Connecting People to Research: Why Your Voice Matters
Dr Emily Howlett, Patient Involvement Project Manager, at Manchester University NHS Foundation Trust talks about the importance of connecting people to research.
Imagine you’re going to cook someone an omelette. You know they’re very hungry, you’ve worked out the best ingredients to use, the best recipe to follow and the right utensils you need to create a sensational meal. But because you didn’t ask the person first what they thought about your idea, you didn’t realise they’re allergic to eggs.
If you apply that to health research, a researcher who is an expert on the biology of a particular health condition and who’s working tirelessly to develop better treatments for patients, may not have a sense of what it feels like to have the condition. They won’t know the impact of changing a treatment or how the side-effects might affect everyday life, or what it’s like to drive to multiple appointments every week and find a car parking space. By listening to people’s real-life experiences of a health condition, to understand what matters to them, researchers can work with people to set the priorities for health research that will benefit everyone.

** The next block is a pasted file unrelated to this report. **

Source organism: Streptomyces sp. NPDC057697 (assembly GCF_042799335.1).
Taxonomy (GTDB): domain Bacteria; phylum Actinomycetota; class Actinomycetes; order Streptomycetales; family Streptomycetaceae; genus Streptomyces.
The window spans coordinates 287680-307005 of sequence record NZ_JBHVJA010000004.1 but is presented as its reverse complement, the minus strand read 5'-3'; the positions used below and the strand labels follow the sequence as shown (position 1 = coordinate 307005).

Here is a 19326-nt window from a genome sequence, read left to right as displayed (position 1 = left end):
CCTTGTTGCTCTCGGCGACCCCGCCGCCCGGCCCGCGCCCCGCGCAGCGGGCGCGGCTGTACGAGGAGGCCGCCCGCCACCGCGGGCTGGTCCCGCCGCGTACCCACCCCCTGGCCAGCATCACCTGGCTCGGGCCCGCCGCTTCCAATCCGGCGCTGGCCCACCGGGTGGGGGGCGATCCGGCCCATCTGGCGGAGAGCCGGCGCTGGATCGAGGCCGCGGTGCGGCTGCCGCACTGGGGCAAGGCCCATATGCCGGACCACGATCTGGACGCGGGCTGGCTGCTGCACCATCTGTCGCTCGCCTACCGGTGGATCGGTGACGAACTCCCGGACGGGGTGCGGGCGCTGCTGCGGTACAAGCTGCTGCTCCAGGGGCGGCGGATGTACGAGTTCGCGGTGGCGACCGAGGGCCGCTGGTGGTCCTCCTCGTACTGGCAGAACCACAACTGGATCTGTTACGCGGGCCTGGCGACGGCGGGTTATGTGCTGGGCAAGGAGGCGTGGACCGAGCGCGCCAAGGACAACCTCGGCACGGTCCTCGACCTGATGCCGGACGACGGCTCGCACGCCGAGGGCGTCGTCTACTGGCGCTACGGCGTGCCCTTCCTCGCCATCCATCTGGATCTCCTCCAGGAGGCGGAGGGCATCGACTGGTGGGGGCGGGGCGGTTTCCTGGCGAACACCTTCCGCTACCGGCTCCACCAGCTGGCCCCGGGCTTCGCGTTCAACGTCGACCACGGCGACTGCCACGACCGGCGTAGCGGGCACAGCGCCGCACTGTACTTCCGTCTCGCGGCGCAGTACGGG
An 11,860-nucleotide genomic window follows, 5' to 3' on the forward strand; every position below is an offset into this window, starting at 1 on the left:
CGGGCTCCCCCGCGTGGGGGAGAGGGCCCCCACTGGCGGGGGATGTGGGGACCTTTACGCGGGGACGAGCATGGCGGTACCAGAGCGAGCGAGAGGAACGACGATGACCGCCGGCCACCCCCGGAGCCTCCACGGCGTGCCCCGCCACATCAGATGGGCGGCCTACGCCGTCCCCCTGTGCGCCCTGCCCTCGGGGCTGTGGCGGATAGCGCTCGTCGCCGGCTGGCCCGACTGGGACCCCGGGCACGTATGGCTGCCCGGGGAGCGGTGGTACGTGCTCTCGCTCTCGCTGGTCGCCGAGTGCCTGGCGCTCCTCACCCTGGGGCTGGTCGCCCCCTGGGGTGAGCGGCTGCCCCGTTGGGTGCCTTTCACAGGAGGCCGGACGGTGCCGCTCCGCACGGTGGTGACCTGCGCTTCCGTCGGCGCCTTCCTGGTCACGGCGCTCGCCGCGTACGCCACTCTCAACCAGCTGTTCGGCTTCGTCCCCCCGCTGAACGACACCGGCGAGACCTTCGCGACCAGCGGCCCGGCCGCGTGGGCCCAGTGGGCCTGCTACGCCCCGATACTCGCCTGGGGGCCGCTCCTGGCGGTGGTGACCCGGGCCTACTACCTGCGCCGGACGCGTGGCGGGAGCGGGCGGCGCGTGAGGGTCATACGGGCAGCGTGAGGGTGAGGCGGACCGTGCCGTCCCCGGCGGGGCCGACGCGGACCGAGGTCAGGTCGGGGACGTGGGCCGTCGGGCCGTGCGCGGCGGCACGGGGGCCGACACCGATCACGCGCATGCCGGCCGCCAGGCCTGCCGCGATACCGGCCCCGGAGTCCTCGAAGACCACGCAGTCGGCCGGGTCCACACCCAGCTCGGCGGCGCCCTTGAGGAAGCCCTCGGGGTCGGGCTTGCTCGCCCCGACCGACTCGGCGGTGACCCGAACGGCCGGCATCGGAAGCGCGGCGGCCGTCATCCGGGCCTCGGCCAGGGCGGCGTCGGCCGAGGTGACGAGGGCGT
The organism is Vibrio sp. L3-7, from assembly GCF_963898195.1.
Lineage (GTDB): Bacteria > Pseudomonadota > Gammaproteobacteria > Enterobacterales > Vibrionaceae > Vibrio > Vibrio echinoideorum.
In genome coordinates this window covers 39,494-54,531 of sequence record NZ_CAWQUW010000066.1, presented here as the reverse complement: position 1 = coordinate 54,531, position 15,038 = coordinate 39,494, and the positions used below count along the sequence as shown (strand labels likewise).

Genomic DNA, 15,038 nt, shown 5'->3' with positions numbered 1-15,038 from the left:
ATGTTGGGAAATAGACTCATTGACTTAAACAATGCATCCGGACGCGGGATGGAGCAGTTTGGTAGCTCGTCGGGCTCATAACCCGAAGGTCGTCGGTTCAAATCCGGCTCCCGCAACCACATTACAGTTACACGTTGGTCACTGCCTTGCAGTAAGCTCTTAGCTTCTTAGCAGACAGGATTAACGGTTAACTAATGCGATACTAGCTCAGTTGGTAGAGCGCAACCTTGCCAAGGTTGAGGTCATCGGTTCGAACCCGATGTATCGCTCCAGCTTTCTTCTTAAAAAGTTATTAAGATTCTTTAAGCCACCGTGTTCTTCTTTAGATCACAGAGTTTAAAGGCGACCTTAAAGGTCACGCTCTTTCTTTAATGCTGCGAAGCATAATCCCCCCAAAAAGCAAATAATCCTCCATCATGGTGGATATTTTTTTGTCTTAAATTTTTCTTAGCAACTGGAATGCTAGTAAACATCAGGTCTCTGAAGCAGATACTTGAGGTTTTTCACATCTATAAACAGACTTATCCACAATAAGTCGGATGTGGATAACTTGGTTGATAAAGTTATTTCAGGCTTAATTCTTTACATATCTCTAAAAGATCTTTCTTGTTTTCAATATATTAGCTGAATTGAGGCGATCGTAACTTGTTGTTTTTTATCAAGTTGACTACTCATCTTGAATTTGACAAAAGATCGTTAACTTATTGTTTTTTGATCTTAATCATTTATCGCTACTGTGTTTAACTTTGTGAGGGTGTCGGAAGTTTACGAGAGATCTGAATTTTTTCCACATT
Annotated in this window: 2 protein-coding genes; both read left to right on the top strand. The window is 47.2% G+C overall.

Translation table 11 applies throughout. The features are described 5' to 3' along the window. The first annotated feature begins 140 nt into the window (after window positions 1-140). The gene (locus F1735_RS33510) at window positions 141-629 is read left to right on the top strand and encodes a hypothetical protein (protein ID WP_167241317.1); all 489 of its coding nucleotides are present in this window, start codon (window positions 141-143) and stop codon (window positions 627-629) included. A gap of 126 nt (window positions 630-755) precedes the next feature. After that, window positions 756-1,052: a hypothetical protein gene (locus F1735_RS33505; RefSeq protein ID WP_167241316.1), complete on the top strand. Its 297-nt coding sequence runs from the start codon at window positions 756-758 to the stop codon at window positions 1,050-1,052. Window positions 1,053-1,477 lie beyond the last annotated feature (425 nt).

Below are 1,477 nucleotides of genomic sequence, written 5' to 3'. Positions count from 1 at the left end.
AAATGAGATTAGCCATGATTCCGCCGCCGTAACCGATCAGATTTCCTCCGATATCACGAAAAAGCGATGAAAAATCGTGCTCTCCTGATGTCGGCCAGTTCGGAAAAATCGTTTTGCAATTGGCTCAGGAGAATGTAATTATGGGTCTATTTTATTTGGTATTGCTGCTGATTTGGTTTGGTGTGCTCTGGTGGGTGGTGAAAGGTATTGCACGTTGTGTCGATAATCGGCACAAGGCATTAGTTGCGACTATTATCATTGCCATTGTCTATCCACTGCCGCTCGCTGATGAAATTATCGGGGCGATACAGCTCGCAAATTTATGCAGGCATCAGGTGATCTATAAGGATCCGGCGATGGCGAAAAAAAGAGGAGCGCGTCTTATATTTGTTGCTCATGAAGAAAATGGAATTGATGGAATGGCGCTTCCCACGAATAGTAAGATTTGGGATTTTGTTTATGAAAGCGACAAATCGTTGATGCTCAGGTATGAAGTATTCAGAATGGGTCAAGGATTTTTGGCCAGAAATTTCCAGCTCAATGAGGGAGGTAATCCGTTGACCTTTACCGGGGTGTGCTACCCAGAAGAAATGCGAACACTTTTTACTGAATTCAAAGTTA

Our team sets up partnerships between patients and researchers
We run focus groups to give people with an interest in health research the opportunity to explore key questions with the professors and doctors carrying out the research, to make sure it’s relevant to patients.
Our work covers a number of different research areas including cancer, lung conditions (COPD, asthma, chronic cough, Aspergillosis), hearing loss and conditions effecting skin, muscles or joints.
We run our focus groups throughout the year and invite different people to each event. If you have experience of any of these conditions and would like to give your views to researchers, we’d love to hear from you.
We will pay for your time
We offer £20 an hour to people coming along to share their experiences, we also cover travel expenses within Greater Manchester, and provide refreshments. You’ll get the chance to learn about research and engage in interesting, stimulating discussions. Most importantly you’ll have the chance to use your voice to shape local health research.
To help us to match you to a focus group that aligns with your interest and experience, we’ll get in touch to find out a bit more about you first. We’ll then let you know when an opportunity comes up. If you’d like to sign up to our database or just find out more, please email Emily.email@example.com.
This post was written by Dr Emily Howlett, Patient Involvement Project Manager, Public Programmes Team. If you would like to feature on Disabled Living’s blog please email: firstname.lastname@example.org